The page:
The timings get even farther apart when you use

struct NonTrivial
{
    NonTrivial() { _x = 42; }
    virtual ~NonTrivial() {}
    char _x;
};

typedef NonTrivial T;

In this case, the default allocator takes in excess of 2 minutes (still running). whereas the 'dummy' MyAllocator spends ~0.006s. (Note that this invokes undefined behaviour referencing elements that haven't been properly initialized.)

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"Takes almost exactly as long independent of whether OWN_ALLOCATOR is defined." - that repeats the observation in the question - namely that the custom allocator doesn't improve performance - without beginning to address why. –  Tony D Mar 6 '13 at 4:12
    
The rebind means that vector will always use allocator<char> and not your own type, so you're benchmarking std::allocator versus std::allocator, no wonder it takes the same time –  Jonathan Wakely Mar 6 '13 at 10:17
    
@JonathanWakely That was a silly error. I fixed my answer, also adding some more precautions to ensure validity of the comparisons (dead-code elmination under the as-if rule (the volatile accumulator and NonTrivial). –  sehe Mar 6 '13 at 10:40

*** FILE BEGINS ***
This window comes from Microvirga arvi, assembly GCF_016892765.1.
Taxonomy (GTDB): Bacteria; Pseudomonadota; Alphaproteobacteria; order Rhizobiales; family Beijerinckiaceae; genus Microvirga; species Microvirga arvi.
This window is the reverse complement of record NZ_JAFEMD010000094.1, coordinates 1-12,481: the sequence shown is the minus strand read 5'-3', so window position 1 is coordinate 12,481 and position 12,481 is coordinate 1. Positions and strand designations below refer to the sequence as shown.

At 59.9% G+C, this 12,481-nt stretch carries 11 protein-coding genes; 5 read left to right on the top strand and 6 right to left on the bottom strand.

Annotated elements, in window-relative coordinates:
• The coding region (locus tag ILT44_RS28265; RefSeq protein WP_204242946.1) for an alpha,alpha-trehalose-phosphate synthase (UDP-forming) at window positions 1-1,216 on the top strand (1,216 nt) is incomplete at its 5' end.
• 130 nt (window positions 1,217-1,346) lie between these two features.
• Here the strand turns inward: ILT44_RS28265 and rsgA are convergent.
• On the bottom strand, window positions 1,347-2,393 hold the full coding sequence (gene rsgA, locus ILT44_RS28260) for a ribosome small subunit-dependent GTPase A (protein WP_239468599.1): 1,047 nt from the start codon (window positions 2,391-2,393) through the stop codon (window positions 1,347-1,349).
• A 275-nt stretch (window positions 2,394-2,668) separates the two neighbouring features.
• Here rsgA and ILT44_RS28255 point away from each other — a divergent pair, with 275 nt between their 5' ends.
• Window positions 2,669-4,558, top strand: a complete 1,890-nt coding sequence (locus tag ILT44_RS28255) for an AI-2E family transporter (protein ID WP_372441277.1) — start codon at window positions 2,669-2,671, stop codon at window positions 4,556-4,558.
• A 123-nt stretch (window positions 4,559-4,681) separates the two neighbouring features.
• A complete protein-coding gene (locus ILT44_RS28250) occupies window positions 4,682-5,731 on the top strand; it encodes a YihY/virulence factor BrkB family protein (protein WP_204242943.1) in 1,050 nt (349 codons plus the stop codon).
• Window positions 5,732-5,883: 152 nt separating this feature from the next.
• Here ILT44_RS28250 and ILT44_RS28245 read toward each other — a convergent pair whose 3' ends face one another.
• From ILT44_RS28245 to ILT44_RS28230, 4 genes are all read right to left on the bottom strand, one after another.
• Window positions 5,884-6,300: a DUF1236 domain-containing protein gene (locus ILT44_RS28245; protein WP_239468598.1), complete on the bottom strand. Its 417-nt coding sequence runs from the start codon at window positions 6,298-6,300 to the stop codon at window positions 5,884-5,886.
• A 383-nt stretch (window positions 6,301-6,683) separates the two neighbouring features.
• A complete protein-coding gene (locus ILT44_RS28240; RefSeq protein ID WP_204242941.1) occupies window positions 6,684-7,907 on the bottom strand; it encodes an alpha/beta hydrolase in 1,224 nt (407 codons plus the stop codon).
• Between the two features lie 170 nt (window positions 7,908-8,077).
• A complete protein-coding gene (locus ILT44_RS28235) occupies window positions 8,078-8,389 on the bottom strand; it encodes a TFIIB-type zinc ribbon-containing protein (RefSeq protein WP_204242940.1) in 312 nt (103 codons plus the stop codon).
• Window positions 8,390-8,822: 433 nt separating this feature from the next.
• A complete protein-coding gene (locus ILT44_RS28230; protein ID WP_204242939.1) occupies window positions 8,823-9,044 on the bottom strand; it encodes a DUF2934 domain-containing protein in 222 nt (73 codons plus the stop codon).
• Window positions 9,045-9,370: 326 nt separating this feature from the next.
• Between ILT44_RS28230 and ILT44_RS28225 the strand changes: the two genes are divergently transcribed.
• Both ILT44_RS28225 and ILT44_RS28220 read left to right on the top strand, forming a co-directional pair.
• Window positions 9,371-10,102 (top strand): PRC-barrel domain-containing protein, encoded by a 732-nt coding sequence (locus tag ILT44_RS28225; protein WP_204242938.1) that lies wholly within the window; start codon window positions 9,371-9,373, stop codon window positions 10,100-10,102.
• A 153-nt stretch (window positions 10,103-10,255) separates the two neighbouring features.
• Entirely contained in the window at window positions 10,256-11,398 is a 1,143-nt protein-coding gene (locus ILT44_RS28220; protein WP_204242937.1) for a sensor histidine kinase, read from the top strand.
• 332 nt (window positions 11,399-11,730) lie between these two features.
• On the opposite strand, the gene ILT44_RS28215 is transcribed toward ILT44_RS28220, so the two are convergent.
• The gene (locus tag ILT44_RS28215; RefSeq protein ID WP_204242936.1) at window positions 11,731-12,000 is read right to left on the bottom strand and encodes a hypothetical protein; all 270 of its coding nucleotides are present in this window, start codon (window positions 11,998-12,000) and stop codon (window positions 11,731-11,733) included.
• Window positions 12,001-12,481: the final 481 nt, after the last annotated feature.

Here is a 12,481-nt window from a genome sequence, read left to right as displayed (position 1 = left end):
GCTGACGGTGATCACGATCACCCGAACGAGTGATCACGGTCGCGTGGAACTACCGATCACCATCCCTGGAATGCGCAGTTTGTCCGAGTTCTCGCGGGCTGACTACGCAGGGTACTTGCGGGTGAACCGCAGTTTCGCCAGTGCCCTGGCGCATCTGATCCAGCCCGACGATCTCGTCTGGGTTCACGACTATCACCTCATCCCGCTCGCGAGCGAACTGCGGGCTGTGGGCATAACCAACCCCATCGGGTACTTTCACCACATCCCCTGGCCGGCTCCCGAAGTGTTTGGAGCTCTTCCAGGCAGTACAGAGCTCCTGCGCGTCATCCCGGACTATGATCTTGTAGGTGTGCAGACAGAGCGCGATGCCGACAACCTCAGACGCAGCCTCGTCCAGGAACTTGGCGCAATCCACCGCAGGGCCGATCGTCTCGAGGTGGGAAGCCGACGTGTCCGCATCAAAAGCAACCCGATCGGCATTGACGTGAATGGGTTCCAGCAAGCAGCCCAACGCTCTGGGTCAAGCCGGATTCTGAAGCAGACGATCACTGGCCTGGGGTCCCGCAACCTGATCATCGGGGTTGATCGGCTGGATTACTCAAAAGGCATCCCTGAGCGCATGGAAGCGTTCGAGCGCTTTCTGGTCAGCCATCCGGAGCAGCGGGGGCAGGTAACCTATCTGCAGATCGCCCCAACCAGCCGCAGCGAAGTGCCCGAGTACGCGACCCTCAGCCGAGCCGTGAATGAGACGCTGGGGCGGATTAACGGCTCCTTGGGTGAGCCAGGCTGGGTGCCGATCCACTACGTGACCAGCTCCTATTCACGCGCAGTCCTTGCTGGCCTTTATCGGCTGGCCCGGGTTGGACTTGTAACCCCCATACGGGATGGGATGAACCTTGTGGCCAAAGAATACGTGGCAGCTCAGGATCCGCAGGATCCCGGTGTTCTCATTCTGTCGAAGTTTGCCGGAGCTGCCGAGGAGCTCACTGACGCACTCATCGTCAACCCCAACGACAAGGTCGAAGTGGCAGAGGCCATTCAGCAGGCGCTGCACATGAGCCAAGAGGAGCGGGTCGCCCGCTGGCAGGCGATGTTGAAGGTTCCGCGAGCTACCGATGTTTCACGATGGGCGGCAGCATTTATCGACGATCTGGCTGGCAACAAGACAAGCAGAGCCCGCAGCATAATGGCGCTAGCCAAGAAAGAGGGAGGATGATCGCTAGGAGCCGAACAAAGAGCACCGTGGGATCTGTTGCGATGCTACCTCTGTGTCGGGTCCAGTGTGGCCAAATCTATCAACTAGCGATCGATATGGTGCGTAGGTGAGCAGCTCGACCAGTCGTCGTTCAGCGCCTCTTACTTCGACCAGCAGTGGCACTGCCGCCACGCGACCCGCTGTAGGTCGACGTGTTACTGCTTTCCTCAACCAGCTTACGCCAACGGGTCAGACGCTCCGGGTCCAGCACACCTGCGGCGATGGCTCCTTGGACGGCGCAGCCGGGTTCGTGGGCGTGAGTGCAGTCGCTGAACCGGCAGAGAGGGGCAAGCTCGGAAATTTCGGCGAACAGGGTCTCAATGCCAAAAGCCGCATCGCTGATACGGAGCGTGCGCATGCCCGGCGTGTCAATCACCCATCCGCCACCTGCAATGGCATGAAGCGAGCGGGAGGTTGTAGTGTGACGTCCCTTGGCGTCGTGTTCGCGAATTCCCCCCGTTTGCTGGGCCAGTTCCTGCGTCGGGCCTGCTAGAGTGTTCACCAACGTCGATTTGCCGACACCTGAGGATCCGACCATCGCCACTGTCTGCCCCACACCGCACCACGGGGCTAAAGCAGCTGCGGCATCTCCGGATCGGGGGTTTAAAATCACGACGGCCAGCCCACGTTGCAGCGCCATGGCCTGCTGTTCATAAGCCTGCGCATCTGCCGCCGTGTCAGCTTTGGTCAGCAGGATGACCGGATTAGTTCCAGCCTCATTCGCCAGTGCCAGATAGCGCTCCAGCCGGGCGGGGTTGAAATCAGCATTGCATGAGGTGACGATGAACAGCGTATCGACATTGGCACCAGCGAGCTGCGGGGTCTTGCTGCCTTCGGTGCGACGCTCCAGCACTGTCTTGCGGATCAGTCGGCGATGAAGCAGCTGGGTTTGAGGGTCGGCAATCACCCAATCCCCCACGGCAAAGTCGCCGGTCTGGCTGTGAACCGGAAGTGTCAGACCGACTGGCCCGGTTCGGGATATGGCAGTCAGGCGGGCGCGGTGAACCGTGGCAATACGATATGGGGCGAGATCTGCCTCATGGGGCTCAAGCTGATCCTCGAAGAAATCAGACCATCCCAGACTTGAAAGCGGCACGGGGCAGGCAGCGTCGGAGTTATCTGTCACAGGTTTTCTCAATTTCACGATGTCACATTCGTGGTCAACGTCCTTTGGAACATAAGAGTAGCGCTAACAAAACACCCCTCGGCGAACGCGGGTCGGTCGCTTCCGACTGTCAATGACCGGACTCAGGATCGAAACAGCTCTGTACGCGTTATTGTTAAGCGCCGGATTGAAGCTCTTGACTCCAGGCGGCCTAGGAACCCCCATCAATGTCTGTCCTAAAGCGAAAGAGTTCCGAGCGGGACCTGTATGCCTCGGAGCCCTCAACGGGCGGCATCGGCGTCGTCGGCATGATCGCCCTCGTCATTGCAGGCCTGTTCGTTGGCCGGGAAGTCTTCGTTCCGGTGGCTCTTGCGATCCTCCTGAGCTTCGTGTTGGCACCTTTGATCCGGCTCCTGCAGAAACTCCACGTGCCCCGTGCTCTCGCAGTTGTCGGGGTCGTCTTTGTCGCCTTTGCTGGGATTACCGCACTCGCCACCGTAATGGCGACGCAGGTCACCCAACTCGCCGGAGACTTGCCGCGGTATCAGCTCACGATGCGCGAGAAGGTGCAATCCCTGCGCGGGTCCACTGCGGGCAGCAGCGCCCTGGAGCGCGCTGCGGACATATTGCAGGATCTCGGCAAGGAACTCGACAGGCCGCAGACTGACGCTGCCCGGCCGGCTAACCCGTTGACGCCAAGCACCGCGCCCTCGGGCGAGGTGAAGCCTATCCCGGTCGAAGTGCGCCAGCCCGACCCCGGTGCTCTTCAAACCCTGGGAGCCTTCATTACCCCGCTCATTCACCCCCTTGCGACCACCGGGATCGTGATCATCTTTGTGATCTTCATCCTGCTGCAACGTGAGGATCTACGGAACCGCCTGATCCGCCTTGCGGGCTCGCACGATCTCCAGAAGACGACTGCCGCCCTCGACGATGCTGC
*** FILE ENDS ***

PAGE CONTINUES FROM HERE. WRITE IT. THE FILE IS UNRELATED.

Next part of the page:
+2 for the rewrite and for the careful benchmark –  Jonathan Wakely Mar 6 '13 at 10:41
    
(did you mean to put the rewrite pending on the question too?) –  Jonathan Wakely Mar 6 '13 at 10:49

(With corrections thanks to GManNickG and Jonathan Wakely below)

In C++11, with the post-Standard correction proposed at http://www.open-std.org/jtc1/sc22/wg21/docs/papers/2012/n3346.pdf, resize() will construct added elements using the custom allocator.

In earlier versions, resize() value initialises the elements added, which takes time.

These initialisation steps are nothing to do with memory allocation, it's what's done to the memory after it's allocated. Value initialisation is an unavoidable expense.

Given the state of C++11 Standards compliance in current compilers, it would be worth looking at your headers to see which approach is in use.